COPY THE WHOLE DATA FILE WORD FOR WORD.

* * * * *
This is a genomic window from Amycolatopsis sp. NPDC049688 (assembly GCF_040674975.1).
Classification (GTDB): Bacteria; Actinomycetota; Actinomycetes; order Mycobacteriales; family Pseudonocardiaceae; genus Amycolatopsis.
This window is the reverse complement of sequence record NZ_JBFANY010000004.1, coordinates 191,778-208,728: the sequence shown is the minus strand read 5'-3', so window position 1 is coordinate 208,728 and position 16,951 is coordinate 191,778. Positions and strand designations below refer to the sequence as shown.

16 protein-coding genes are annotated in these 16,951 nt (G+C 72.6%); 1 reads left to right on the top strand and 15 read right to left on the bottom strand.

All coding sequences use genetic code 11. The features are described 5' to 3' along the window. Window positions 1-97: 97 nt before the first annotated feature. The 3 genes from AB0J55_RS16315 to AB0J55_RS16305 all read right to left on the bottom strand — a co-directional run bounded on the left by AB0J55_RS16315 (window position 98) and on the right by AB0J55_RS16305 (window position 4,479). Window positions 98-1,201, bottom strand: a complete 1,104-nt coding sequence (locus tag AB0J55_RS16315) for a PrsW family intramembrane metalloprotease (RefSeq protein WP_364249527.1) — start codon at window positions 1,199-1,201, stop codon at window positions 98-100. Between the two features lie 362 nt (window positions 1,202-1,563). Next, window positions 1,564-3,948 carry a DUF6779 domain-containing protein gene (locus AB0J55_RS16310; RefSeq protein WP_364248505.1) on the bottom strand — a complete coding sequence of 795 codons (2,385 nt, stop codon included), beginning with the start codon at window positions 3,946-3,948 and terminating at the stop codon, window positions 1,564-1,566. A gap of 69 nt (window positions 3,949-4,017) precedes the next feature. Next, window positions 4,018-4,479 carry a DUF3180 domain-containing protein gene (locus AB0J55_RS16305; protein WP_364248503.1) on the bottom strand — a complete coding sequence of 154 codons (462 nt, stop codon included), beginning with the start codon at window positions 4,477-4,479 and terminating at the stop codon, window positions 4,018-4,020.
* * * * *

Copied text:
This is a genomic window from Amycolatopsis sp. NPDC049688 (assembly GCF_040674975.1).
Classification (GTDB): Bacteria; Actinomycetota; Actinomycetes; order Mycobacteriales; family Pseudonocardiaceae; genus Amycolatopsis.
This window is the reverse complement of sequence record NZ_JBFANY010000004.1, coordinates 191,778-208,728: the sequence shown is the minus strand read 5'-3', so window position 1 is coordinate 208,728 and position 16,951 is coordinate 191,778. Positions and strand designations below refer to the sequence as shown.

16 protein-coding genes are annotated in these 16,951 nt (G+C 72.6%); 1 reads left to right on the top strand and 15 read right to left on the bottom strand.

All coding sequences use genetic code 11. The features are described 5' to 3' along the window. Window positions 1-97: 97 nt before the first annotated feature. The 3 genes from AB0J55_RS16315 to AB0J55_RS16305 all read right to left on the bottom strand — a co-directional run bounded on the left by AB0J55_RS16315 (window position 98) and on the right by AB0J55_RS16305 (window position 4,479). Window positions 98-1,201, bottom strand: a complete 1,104-nt coding sequence (locus tag AB0J55_RS16315) for a PrsW family intramembrane metalloprotease (RefSeq protein WP_364249527.1) — start codon at window positions 1,199-1,201, stop codon at window positions 98-100. Between the two features lie 362 nt (window positions 1,202-1,563). Next, window positions 1,564-3,948 carry a DUF6779 domain-containing protein gene (locus AB0J55_RS16310; RefSeq protein WP_364248505.1) on the bottom strand — a complete coding sequence of 795 codons (2,385 nt, stop codon included), beginning with the start codon at window positions 3,946-3,948 and terminating at the stop codon, window positions 1,564-1,566. A gap of 69 nt (window positions 3,949-4,017) precedes the next feature. Next, window positions 4,018-4,479 carry a DUF3180 domain-containing protein gene (locus AB0J55_RS16305; protein WP_364248503.1) on the bottom strand — a complete coding sequence of 154 codons (462 nt, stop codon included), beginning with the start codon at window positions 4,477-4,479 and terminating at the stop codon, window positions 4,018-4,020.